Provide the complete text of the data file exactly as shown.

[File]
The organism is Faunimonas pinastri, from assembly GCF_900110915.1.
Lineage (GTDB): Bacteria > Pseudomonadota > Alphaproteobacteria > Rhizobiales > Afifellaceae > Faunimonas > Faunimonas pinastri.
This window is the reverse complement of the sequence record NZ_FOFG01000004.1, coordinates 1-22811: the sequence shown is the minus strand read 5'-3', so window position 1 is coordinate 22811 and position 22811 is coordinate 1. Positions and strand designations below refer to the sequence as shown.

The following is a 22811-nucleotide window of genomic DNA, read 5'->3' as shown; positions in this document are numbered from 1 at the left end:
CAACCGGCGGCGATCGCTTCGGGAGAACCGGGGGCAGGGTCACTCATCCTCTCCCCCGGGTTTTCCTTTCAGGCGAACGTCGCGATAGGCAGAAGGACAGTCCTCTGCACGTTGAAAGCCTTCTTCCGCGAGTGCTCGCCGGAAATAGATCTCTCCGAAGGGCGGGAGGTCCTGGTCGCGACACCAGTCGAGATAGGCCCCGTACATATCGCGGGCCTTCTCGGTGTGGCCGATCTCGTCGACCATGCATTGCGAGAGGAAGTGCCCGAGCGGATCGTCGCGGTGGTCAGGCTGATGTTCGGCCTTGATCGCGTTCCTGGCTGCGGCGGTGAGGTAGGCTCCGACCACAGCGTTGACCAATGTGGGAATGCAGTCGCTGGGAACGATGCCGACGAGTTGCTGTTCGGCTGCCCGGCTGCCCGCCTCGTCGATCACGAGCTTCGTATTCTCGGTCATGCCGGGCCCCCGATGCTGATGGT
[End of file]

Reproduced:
The organism is Faunimonas pinastri, from assembly GCF_900110915.1.
Lineage (GTDB): Bacteria > Pseudomonadota > Alphaproteobacteria > Rhizobiales > Afifellaceae > Faunimonas > Faunimonas pinastri.
This window is the reverse complement of the sequence record NZ_FOFG01000004.1, coordinates 1-22811: the sequence shown is the minus strand read 5'-3', so window position 1 is coordinate 22811 and position 22811 is coordinate 1. Positions and strand designations below refer to the sequence as shown.

The following is a 22811-nucleotide window of genomic DNA, read 5'->3' as shown; positions in this document are numbered from 1 at the left end:
CAACCGGCGGCGATCGCTTCGGGAGAACCGGGGGCAGGGTCACTCATCCTCTCCCCCGGGTTTTCCTTTCAGGCGAACGTCGCGATAGGCAGAAGGACAGTCCTCTGCACGTTGAAAGCCTTCTTCCGCGAGTGCTCGCCGGAAATAGATCTCTCCGAAGGGCGGGAGGTCCTGGTCGCGACACCAGTCGAGATAGGCCCCGTACATATCGCGGGCCTTCTCGGTGTGGCCGATCTCGTCGACCATGCATTGCGAGAGGAAGTGCCCGAGCGGATCGTCGCGGTGGTCAGGCTGATGTTCGGCCTTGATCGCGTTCCTGGCTGCGGCGGTGAGGTAGGCTCCGACCACAGCGTTGACCAATGTGGGAATGCAGTCGCTGGGAACGATGCCGACGAGTTGCTGTTCGGCTGCCCGGCTGCCCGCCTCGTCGATCACGAGCTTCGTATTCTCGGTCATGCCGGGCCCCCGATGCTGATGGT